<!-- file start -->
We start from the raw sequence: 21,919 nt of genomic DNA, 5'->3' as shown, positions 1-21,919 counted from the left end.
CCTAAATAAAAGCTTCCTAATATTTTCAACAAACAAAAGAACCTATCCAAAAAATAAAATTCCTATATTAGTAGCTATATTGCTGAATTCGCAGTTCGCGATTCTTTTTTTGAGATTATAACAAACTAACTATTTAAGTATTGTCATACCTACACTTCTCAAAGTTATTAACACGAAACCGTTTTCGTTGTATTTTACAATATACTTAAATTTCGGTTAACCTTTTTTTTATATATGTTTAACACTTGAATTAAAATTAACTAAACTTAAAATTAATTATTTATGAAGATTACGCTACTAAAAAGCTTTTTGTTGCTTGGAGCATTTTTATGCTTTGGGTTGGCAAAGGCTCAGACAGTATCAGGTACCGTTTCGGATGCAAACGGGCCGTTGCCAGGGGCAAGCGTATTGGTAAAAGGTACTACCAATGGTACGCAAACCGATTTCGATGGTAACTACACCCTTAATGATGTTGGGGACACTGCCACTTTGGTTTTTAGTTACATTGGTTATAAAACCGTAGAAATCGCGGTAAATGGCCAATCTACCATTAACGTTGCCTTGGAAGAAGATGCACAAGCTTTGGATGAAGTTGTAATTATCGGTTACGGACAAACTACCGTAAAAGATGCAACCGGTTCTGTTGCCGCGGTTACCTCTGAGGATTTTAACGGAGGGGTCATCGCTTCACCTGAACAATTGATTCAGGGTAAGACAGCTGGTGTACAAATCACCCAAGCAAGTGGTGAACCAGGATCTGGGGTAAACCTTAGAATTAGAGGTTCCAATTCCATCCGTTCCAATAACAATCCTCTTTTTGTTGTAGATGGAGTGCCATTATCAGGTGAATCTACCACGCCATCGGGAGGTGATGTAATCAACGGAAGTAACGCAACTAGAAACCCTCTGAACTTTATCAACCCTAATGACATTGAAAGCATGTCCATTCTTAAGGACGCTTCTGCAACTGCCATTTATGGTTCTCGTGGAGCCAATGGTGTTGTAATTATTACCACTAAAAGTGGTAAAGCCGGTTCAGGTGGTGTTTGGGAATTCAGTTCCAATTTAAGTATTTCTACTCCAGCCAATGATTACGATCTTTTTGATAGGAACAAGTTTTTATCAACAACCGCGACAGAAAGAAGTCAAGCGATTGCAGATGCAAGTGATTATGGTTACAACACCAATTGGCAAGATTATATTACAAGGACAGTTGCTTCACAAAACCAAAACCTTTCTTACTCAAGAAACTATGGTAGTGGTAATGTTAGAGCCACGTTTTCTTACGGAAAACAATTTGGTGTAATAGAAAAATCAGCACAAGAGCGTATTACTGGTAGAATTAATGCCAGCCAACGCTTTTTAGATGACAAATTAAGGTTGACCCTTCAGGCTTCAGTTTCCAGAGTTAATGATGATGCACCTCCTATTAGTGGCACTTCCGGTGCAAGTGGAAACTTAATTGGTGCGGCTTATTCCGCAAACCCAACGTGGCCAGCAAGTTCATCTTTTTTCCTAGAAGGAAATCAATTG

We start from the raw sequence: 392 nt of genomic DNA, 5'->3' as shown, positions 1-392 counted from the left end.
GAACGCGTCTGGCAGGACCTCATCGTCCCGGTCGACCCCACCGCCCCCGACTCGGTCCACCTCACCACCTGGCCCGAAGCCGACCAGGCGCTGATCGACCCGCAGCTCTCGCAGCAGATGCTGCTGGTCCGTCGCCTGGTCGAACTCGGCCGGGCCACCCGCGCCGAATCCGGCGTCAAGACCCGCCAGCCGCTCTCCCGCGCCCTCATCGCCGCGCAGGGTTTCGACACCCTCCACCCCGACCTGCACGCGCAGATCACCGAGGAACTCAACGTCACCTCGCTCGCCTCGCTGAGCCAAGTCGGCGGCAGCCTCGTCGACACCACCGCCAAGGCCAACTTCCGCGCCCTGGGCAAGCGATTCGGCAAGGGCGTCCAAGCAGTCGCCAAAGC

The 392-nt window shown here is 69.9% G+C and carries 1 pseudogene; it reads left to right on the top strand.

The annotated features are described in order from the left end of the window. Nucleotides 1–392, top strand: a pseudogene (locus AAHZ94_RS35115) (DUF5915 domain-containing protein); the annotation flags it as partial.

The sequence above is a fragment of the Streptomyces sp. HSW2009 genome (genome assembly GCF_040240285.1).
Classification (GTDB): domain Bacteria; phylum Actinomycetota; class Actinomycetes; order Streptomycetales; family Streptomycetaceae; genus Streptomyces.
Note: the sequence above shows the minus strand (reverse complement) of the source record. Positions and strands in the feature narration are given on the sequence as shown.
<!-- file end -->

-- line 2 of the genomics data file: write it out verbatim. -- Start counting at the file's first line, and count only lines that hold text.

CCTAAATAAAAGCTTCCTAATATTTTCAACAAACAAAAGAACCTATCCAAAAAATAAAATTCCTATATTAGTAGCTATATTGCTGAATTCGCAGTTCGCGATTCTTTTTTTGAGATTATAACAAACTAACTATTTAAGTATTGTCATACCTACACTTCTCAAAGTTATTAACACGAAACCGTTTTCGTTGTATTTTACAATATACTTAAATTTCGGTTAACCTTTTTTTTATATATGTTTAACACTTGAATTAAAATTAACTAAACTTAAAATTAATTATTTATGAAGATTACGCTACTAAAAAGCTTTTTGTTGCTTGGAGCATTTTTATGCTTTGGGTTGGCAAAGGCTCAGACAGTATCAGGTACCGTTTCGGATGCAAACGGGCCGTTGCCAGGGGCAAGCGTATTGGTAAAAGGTACTACCAATGGTACGCAAACCGATTTCGATGGTAACTACACCCTTAATGATGTTGGGGACACTGCCACTTTGGTTTTTAGTTACATTGGTTATAAAACCGTAGAAATCGCGGTAAATGGCCAATCTACCATTAACGTTGCCTTGGAAGAAGATGCACAAGCTTTGGATGAAGTTGTAATTATCGGTTACGGACAAACTACCGTAAAAGATGCAACCGGTTCTGTTGCCGCGGTTACCTCTGAGGATTTTAACGGAGGGGTCATCGCTTCACCTGAACAATTGATTCAGGGTAAGACAGCTGGTGTACAAATCACCCAAGCAAGTGGTGAACCAGGATCTGGGGTAAACCTTAGAATTAGAGGTTCCAATTCCATCCGTTCCAATAACAATCCTCTTTTTGTTGTAGATGGAGTGCCATTATCAGGTGAATCTACCACGCCATCGGGAGGTGATGTAATCAACGGAAGTAACGCAACTAGAAACCCTCTGAACTTTATCAACCCTAATGACATTGAAAGCATGTCCATTCTTAAGGACGCTTCTGCAACTGCCATTTATGGTTCTCGTGGAGCCAATGGTGTTGTAATTATTACCACTAAAAGTGGTAAAGCCGGTTCAGGTGGTGTTTGGGAATTCAGTTCCAATTTAAGTATTTCTACTCCAGCCAATGATTACGATCTTTTTGATAGGAACAAGTTTTTATCAACAACCGCGACAGAAAGAAGTCAAGCGATTGCAGATGCAAGTGATTATGGTTACAACACCAATTGGCAAGATTATATTACAAGGACAGTTGCTTCACAAAACCAAAACCTTTCTTACTCAAGAAACTATGGTAGTGGTAATGTTAGAGCCACGTTTTCTTACGGAAAACAATTTGGTGTAATAGAAAAATCAGCACAAGAGCGTATTACTGGTAGAATTAATGCCAGCCAACGCTTTTTAGATGACAAATTAAGGTTGACCCTTCAGGCTTCAGTTTCCAGAGTTAATGATGATGCACCTCCTATTAGTGGCACTTCCGGTGCAAGTGGAAACTTAATTGGTGCGGCTTATTCCGCAAACCCAACGTGGCCAGCAAGTTCATCTTTTTTCCTAGAAGGAAATCAATTG